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JonnyKnoxville 12-14-2012 04:19 AM

Originally Posted by cloudsmoker (Post 1311139)
All good news on the hiring front. On a side note from a do you guys pack for 17 days???

I pack for 8 days. Start on day one with the clean clothes on my back with 8 days in the bag. Do laundry when I run out of clean clothes the first time. I go home when I run out of clean clothes the second time.

Convenient places that I have found to do laundry (please add to the list if you guys have come across others):


EMB_Driver2002 12-14-2012 07:27 AM

I'd add CVG (Hilton Crew Room) and RMS (basement of the Cristine with the beer vending machine)

Originally Posted by JonnyKnoxville (Post 1311528)
I pack for 8 days. Start on day one with the clean clothes on my back with 8 days in the bag. Do laundry when I run out of clean clothes the first time. I go home when I run out of clean clothes the second time.

Convenient places that I have found to do laundry (please add to the list if you guys have come across others):


JerrySpringer 12-14-2012 07:36 AM

NRT basement....

captainv 12-14-2012 08:48 AM

J F'n K! (what else are you gonna do there?)

Whale Driver 12-14-2012 10:11 AM

Originally Posted by EMB_Driver2002 (Post 1311661)
..........RMS (basement of the Cristine with the beer vending machine)

Beer vending machines? :eek: Man I gotta start paying attention.

JonnyKnoxville 12-14-2012 12:48 PM

Air Cargo Slowdown Puts Squeeze on Specialist Carriers - Bloomberg

Air Cargo Slowdown Puts Squeeze on Specialist Carriers

By Robert Wall - Dec 14, 2012 116 AM ET

Dedicated air-freight operators are struggling to remain viable as a sluggish economy undermines their ability to compete with the cargo space on offer from carriers focused on the more buoyant passenger market.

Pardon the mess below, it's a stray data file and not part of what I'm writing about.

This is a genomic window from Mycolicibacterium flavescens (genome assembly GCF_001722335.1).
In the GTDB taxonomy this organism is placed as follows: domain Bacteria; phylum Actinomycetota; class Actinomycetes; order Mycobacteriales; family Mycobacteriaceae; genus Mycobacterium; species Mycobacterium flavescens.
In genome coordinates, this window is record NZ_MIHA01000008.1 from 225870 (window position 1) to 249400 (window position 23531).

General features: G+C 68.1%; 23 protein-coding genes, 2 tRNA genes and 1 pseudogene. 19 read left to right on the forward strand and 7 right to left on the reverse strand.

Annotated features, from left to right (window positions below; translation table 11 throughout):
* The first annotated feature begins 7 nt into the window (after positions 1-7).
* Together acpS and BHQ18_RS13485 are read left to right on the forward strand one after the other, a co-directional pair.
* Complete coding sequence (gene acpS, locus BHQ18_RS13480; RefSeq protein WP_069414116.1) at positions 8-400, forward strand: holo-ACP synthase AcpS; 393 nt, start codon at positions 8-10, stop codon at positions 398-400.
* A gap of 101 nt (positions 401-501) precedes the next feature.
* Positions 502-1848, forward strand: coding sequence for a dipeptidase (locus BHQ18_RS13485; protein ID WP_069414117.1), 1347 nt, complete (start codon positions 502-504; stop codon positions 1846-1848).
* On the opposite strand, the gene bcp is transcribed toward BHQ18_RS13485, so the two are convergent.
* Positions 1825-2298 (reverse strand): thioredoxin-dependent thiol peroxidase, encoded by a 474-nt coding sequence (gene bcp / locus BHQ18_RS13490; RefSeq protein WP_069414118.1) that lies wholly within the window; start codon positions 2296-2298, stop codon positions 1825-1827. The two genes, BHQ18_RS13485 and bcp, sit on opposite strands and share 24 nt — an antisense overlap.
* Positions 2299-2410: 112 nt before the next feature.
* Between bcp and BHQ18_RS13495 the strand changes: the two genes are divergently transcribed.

Companies such as Cargolux Airlines International SA, Europe’s top freight-only carrier, are reviewing their business models, while Deutsche Lufthansa AG (LHA), which runs a cargo-only unit alongside its passenger routes, has idled planes.

Tony Tyler, chief executive officer of the International Air Transport Association. Photographer: Nelson Ching/Bloomberg

Dubai-based Emirates may overtake Lufthansa as the world’s biggest cargo-carrying passenger airline next year on the strength of its passenger-plane orders alone. Photographer: Brendon Thorne/Bloomberg

An employee walks towards a Lufthansa Cargo freight container at Rhein-Main airport in Frankfurt. Photographer: Hannelore Foerster/Bloomberg
The utilization of freighter aircraft has slumped below 42 percent as capacity far outstrips demand, the International Air Transport Association said yesterday. That’s forcing cargo specialists to target marginal markets where they don’t have to compete with hold space available from passenger operators.

“For the pure freight guys it is going to be tough,” Niko Herrmann, an aviation specialist at Oliver Wyman in Zurich, said in an interview. “Carriers may be forced to seek partnerships and consolidate to gain scale, or to exit the market.”

Recent examples of partnerships prompted by tougher markets include a linkup between AirBridgeCargo Airlines, the scheduled freight division of Russian heavy-lift specialist Volga-Dnepr Airlines, and Air Cargo Germany GmbH, Herrman said.